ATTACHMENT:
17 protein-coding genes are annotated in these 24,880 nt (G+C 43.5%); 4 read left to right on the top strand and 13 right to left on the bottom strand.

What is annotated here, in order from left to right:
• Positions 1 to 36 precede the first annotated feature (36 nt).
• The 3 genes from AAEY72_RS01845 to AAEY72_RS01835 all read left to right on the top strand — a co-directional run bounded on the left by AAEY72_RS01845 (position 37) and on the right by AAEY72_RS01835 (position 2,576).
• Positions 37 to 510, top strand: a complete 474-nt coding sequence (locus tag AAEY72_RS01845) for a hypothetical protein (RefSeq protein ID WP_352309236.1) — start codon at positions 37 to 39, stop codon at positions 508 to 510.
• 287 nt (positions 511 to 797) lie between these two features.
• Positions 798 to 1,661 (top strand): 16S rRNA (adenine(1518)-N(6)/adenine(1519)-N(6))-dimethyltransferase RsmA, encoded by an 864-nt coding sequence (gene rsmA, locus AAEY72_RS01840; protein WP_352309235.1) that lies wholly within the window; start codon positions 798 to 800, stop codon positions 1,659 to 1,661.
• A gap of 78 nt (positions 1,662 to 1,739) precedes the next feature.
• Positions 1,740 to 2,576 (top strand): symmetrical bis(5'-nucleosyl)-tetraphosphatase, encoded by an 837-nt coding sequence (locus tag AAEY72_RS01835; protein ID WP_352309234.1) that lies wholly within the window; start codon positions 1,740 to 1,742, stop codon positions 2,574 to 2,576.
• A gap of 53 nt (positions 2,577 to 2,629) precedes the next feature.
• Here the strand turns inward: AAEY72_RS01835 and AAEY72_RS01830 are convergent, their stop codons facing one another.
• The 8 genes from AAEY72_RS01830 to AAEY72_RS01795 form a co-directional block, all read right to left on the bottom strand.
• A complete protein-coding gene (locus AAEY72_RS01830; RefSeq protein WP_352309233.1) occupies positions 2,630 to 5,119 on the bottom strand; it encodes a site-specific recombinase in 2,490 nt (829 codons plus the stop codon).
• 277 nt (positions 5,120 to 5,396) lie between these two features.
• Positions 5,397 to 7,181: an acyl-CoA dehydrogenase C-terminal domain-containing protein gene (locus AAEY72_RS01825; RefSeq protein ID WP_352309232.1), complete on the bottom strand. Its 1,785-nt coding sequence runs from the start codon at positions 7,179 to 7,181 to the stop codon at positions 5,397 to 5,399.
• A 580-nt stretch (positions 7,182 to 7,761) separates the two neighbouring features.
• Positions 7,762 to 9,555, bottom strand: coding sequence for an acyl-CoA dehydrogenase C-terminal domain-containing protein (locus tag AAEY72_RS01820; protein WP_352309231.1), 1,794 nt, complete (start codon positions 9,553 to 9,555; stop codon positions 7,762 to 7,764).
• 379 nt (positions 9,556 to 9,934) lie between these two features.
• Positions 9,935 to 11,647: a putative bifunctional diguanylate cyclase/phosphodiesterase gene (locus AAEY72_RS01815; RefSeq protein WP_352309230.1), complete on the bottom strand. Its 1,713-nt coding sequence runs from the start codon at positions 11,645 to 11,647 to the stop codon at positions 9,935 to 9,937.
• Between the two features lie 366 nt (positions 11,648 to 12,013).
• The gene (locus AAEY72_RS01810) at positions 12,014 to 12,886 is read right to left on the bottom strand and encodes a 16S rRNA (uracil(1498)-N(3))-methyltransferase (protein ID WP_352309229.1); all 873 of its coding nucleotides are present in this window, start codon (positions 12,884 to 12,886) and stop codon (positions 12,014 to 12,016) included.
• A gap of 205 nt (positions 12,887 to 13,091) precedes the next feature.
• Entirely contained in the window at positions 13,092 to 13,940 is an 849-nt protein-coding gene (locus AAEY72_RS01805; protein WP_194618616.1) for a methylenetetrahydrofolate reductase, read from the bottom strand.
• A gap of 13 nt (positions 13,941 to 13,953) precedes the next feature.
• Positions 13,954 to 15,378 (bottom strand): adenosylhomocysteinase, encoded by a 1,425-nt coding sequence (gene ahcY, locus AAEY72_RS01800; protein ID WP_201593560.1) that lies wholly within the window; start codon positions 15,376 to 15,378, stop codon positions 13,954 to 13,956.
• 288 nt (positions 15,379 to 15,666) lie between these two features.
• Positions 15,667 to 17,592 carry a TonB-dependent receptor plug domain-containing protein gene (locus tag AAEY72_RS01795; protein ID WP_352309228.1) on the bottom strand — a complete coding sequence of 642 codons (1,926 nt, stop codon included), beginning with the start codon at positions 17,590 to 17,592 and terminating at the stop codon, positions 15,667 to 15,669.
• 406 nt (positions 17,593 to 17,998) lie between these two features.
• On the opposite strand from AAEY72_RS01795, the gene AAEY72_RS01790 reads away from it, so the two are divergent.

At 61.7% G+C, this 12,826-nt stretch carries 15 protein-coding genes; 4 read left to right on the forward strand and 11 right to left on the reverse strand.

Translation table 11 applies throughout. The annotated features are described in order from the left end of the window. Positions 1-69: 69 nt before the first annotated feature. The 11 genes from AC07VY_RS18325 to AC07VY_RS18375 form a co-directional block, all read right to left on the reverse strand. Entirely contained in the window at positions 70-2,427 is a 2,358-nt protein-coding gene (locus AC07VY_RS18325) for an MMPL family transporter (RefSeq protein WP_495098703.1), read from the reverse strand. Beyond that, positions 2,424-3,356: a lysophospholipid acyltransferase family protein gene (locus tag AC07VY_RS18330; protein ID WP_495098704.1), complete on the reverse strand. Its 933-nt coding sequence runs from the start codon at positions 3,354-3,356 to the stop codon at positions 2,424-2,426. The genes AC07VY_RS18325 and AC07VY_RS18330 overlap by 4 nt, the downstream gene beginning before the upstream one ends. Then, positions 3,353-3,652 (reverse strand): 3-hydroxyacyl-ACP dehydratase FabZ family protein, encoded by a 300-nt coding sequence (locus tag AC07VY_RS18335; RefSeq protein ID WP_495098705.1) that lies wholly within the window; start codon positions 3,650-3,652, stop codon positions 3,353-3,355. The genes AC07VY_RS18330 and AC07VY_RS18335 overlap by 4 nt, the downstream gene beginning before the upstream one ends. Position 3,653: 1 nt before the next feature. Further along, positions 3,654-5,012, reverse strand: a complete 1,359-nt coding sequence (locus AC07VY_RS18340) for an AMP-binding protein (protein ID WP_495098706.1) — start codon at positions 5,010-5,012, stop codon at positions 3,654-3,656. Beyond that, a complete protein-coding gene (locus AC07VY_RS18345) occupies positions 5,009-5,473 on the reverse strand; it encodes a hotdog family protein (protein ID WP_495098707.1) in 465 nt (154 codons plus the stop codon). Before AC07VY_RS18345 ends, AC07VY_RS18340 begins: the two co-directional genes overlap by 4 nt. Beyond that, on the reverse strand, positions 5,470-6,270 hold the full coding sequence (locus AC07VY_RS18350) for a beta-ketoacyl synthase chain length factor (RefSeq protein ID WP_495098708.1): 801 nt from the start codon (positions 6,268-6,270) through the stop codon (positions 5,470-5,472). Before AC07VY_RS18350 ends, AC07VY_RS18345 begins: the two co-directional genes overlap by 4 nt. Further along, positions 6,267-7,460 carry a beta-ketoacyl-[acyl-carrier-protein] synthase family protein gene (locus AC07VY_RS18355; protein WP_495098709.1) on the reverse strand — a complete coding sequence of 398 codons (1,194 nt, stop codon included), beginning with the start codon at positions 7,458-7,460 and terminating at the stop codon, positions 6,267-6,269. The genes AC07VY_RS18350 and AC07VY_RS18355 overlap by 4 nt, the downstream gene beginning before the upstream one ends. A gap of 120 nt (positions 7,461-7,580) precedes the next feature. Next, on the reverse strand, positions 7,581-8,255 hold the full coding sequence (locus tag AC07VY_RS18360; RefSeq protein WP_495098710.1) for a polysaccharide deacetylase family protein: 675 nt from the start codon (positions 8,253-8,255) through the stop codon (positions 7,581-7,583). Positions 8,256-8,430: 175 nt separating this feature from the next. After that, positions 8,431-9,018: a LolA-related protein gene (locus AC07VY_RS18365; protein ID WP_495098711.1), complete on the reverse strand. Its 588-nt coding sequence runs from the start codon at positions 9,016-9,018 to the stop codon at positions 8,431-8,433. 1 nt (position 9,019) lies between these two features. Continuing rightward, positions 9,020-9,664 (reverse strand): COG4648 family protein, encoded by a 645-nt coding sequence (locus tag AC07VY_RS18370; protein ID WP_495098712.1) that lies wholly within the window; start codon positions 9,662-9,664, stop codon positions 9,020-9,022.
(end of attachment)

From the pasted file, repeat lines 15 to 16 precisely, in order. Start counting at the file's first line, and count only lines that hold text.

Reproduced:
• Positions 5,397 to 7,181: an acyl-CoA dehydrogenase C-terminal domain-containing protein gene (locus AAEY72_RS01825; RefSeq protein ID WP_352309232.1), complete on the bottom strand. Its 1,785-nt coding sequence runs from the start codon at positions 7,179 to 7,181 to the stop codon at positions 5,397 to 5,399.
• A 580-nt stretch (positions 7,182 to 7,761) separates the two neighbouring features.